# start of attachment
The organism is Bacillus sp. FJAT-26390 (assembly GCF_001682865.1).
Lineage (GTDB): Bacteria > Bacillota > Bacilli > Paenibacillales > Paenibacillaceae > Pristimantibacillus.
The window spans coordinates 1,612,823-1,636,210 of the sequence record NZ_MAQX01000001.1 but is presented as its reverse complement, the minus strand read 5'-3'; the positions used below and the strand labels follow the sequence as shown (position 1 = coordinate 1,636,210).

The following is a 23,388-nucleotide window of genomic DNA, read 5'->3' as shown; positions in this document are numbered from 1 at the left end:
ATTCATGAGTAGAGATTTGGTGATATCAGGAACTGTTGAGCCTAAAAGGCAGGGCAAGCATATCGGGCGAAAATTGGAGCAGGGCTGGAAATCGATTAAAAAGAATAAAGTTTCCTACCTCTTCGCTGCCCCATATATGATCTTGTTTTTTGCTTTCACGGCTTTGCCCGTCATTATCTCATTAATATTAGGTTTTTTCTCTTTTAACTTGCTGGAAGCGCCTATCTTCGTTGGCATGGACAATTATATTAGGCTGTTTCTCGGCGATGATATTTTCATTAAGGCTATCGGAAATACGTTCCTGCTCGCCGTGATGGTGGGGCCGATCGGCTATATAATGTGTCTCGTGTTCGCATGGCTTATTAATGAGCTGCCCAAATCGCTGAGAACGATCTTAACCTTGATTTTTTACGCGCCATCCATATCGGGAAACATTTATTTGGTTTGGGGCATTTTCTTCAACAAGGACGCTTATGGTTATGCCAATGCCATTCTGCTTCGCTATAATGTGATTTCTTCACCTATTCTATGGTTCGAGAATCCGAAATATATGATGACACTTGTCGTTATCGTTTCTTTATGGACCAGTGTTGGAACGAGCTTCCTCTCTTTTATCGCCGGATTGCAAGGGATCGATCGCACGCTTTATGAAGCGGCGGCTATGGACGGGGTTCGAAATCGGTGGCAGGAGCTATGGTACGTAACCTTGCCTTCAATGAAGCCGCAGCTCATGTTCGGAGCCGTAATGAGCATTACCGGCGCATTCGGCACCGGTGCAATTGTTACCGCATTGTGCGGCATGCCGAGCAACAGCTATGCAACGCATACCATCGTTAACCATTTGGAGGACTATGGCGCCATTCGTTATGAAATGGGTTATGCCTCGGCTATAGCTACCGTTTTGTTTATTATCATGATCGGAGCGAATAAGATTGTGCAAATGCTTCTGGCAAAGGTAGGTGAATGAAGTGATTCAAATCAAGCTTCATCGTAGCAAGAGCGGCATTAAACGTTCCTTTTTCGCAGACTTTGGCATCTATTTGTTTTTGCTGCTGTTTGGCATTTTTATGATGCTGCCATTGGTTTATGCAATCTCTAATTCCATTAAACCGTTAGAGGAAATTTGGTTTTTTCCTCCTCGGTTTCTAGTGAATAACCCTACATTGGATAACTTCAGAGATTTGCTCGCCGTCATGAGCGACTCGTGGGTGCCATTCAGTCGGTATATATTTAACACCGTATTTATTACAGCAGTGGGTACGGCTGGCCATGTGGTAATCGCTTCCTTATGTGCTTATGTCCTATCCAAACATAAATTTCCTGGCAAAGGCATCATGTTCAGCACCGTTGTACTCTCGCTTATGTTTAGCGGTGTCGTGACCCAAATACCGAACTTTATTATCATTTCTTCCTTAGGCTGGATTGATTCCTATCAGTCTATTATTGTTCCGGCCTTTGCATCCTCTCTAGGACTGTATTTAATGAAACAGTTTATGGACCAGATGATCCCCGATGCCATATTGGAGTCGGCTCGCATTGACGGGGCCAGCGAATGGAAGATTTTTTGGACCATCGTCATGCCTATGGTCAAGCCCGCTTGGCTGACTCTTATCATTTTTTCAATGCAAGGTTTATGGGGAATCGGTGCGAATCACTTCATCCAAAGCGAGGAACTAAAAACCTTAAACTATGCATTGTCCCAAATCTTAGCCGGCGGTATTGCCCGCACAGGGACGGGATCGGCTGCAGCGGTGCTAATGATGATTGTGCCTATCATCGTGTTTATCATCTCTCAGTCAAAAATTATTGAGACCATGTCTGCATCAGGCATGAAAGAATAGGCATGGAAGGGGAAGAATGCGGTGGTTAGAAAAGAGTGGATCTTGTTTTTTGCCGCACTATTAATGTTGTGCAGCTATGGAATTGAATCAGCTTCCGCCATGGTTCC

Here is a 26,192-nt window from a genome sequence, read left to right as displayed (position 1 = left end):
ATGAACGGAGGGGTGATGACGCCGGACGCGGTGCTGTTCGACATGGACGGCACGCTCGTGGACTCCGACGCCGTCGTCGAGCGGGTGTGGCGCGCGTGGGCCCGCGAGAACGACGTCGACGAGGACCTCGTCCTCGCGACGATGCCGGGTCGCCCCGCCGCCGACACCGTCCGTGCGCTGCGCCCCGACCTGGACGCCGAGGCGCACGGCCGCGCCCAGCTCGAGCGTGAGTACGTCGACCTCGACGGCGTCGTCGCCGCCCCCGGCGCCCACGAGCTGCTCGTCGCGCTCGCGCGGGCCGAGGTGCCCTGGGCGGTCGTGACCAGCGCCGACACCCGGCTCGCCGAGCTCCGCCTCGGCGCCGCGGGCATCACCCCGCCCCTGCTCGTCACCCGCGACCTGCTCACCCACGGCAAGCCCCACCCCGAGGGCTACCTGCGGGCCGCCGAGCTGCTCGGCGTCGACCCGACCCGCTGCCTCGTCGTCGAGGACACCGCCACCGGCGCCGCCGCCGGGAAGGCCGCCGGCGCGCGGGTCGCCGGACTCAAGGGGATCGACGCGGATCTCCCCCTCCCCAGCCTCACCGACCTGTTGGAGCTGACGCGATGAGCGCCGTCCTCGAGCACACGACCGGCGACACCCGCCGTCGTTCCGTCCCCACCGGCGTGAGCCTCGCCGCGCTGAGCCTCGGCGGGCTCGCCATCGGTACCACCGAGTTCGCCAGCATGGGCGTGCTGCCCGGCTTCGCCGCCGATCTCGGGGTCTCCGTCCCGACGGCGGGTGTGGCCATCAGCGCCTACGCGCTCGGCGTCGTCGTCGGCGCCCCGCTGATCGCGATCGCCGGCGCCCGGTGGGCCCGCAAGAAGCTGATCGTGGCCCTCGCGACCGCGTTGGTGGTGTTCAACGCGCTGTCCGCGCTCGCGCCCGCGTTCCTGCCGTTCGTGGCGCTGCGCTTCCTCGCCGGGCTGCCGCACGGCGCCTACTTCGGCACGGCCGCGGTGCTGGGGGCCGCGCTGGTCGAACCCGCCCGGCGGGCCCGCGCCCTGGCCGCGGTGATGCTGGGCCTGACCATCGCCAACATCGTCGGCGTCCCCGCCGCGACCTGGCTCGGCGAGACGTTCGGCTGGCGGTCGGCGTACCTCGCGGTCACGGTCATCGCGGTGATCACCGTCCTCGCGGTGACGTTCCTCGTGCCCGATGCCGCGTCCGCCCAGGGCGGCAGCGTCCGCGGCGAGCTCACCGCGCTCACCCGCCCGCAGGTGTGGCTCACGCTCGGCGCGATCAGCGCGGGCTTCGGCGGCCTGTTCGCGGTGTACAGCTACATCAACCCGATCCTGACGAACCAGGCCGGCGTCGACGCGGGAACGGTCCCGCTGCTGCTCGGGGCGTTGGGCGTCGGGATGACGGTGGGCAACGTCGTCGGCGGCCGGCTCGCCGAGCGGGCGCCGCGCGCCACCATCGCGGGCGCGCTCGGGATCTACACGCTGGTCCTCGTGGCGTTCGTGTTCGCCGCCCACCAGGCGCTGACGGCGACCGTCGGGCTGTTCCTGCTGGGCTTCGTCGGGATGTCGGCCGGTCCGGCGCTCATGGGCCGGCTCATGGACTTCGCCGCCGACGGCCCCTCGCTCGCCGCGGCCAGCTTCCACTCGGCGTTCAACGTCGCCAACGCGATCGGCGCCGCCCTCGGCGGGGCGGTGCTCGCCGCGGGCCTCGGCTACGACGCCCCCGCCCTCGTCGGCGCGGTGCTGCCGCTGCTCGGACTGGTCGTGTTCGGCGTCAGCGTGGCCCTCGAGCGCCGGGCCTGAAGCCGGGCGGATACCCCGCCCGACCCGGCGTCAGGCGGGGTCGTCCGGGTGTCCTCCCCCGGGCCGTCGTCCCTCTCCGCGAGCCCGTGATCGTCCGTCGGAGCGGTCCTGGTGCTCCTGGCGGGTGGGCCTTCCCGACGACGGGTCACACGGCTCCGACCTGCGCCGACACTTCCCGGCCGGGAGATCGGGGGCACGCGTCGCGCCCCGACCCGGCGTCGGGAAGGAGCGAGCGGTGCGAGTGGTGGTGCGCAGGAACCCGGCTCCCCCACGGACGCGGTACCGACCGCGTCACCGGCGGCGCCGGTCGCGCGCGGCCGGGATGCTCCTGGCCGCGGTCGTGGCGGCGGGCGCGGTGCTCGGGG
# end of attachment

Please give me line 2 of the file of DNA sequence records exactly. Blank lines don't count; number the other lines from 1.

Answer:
Lineage (GTDB): Bacteria > Bacillota > Bacilli > Paenibacillales > Paenibacillaceae > Pristimantibacillus.